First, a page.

Steroids are hormones that are produced naturally in our bodies in small amounts. They help to control various functions, such as inflammation (swelling) when our body is injured.
Sometimes our bodies don't produce enough steroids to reduce the swelling. Fortunately, steroids can also be created in a laboratory for medical purposes, and given to reduce the swelling in these cases.
The steroids used during brain tumour treatment are NOT anabolic steroids, which are used by some athletes to build muscle.
Swelling around a brain tumour can be caused by surgery or radiotherapy that may be part of your treatment. This can put pressure on surrounding tissues and cause symptoms such as headaches, sickness and seizures (fits). You may be given steroids to reduce the swelling, and so relieve those symptoms.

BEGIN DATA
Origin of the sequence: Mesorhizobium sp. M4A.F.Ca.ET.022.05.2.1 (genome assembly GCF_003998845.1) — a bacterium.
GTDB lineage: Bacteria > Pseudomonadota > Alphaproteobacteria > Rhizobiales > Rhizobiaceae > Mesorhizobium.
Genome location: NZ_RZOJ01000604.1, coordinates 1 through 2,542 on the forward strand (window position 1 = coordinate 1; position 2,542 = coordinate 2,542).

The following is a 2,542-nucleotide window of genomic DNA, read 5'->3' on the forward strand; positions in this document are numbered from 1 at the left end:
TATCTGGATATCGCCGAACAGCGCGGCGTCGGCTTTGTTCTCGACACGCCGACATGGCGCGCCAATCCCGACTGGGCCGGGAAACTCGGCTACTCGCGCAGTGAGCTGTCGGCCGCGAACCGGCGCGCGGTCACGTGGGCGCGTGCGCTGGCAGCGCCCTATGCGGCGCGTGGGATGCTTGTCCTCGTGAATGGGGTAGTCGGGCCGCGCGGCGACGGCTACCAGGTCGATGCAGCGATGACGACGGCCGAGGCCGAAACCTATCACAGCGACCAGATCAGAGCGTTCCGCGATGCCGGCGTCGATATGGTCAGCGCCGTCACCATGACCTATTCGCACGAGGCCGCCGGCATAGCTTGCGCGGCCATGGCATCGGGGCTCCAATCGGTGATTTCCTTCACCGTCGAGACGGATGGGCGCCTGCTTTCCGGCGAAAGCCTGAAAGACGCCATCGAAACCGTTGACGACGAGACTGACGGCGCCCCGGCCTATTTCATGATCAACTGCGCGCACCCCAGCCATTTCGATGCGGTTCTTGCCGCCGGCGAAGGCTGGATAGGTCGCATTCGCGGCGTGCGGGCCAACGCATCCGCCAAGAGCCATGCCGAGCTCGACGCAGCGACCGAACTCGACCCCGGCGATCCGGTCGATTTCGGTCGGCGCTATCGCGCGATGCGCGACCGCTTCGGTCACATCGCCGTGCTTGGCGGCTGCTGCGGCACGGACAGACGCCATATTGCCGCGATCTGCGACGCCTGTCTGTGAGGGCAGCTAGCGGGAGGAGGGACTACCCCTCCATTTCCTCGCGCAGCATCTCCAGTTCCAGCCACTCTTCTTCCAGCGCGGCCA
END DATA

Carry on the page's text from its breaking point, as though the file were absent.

You may be given a low dosage of steroids if you are having chemotherapy or radiotherapy and experiencing nausea. They are also used to protect the brain at the time of surgery.
Steroids, therefore, help with symptom management rather than treating the tumour itself. As steroids are fast-acting drugs, the effects caused by the tumour could reduce quite quickly.
Steroids can be taken:
Our FREE Brain Tumour Information Pack has been designed to help you through this difficult time, to guide you through the healthcare system, answer your questions, and reassure you that you're not alone so that you feel confident when discussing treatment and care options with your medical team.